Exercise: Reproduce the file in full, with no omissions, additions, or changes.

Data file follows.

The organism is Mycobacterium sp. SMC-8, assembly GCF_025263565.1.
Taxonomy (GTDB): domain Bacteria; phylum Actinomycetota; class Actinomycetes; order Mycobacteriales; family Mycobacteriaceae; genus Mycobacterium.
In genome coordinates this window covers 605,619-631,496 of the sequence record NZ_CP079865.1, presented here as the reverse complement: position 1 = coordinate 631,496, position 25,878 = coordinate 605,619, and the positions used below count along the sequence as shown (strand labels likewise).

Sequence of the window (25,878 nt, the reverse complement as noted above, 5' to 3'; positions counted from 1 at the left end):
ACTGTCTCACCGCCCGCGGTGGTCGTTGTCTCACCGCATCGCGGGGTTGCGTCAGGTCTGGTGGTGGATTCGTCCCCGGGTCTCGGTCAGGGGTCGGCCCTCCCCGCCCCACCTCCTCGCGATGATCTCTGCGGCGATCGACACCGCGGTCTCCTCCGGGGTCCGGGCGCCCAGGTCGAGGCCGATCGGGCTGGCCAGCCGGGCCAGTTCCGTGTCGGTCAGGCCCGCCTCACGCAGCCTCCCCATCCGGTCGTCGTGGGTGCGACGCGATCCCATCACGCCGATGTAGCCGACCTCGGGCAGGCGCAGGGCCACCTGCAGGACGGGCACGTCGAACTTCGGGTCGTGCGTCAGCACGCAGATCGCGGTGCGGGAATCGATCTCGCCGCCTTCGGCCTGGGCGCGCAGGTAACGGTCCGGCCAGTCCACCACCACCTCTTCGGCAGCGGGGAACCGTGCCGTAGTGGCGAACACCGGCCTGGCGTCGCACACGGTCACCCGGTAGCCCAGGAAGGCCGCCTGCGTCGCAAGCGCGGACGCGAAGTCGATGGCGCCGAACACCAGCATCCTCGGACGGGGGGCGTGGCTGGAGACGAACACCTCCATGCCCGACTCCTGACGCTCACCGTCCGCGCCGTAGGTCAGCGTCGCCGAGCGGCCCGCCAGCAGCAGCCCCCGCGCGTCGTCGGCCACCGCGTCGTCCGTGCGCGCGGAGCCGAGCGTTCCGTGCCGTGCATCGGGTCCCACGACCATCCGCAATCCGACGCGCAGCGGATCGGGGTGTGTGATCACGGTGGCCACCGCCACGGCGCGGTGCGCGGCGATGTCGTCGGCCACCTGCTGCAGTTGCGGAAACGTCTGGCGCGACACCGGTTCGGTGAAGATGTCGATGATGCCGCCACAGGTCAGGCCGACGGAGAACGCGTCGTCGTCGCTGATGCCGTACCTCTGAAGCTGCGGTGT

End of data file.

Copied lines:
The organism is Mycobacterium sp. SMC-8, assembly GCF_025263565.1.
Taxonomy (GTDB): domain Bacteria; phylum Actinomycetota; class Actinomycetes; order Mycobacteriales; family Mycobacteriaceae; genus Mycobacterium.
In genome coordinates this window covers 605,619-631,496 of the sequence record NZ_CP079865.1, presented here as the reverse complement: position 1 = coordinate 631,496, position 25,878 = coordinate 605,619, and the positions used below count along the sequence as shown (strand labels likewise).

Sequence of the window (25,878 nt, the reverse complement as noted above, 5' to 3'; positions counted from 1 at the left end):
ACTGTCTCACCGCCCGCGGTGGTCGTTGTCTCACCGCATCGCGGGGTTGCGTCAGGTCTGGTGGTGGATTCGTCCCCGGGTCTCGGTCAGGGGTCGGCCCTCCCCGCCCCACCTCCTCGCGATGATCTCTGCGGCGATCGACACCGCGGTCTCCTCCGGGGTCCGGGCGCCCAGGTCGAGGCCGATCGGGCTGGCCAGCCGGGCCAGTTCCGTGTCGGTCAGGCCCGCCTCACGCAGCCTCCCCATCCGGTCGTCGTGGGTGCGACGCGATCCCATCACGCCGATGTAGCCGACCTCGGGCAGGCGCAGGGCCACCTGCAGGACGGGCACGTCGAACTTCGGGTCGTGCGTCAGCACGCAGATCGCGGTGCGGGAATCGATCTCGCCGCCTTCGGCCTGGGCGCGCAGGTAACGGTCCGGCCAGTCCACCACCACCTCTTCGGCAGCGGGGAACCGTGCCGTAGTGGCGAACACCGGCCTGGCGTCGCACACGGTCACCCGGTAGCCCAGGAAGGCCGCCTGCGTCGCAAGCGCGGACGCGAAGTCGATGGCGCCGAACACCAGCATCCTCGGACGGGGGGCGTGGCTGGAGACGAACACCTCCATGCCCGACTCCTGACGCTCACCGTCCGCGCCGTAGGTCAGCGTCGCCGAGCGGCCCGCCAGCAGCAGCCCCCGCGCGTCGTCGGCCACCGCGTCGTCCGTGCGCGCGGAGCCGAGCGTTCCGTGCCGTGCATCGGGTCCCACGACCATCCGCAATCCGACGCGCAGCGGATCGGGGTGTGTGATCACGGTGGCCACCGCCACGGCGCGGTGCGCGGCGATGTCGTCGGCCACCTGCTGCAGTTGCGGAAACGTCTGGCGCGACACCGGTTCGGTGAAGATGTCGATGATGCCGCCACAGGTCAGGCCGACGGAGAACGCGTCGTCGTCGCTGATGCCGTACCTCTGAAGCTGCGGTGT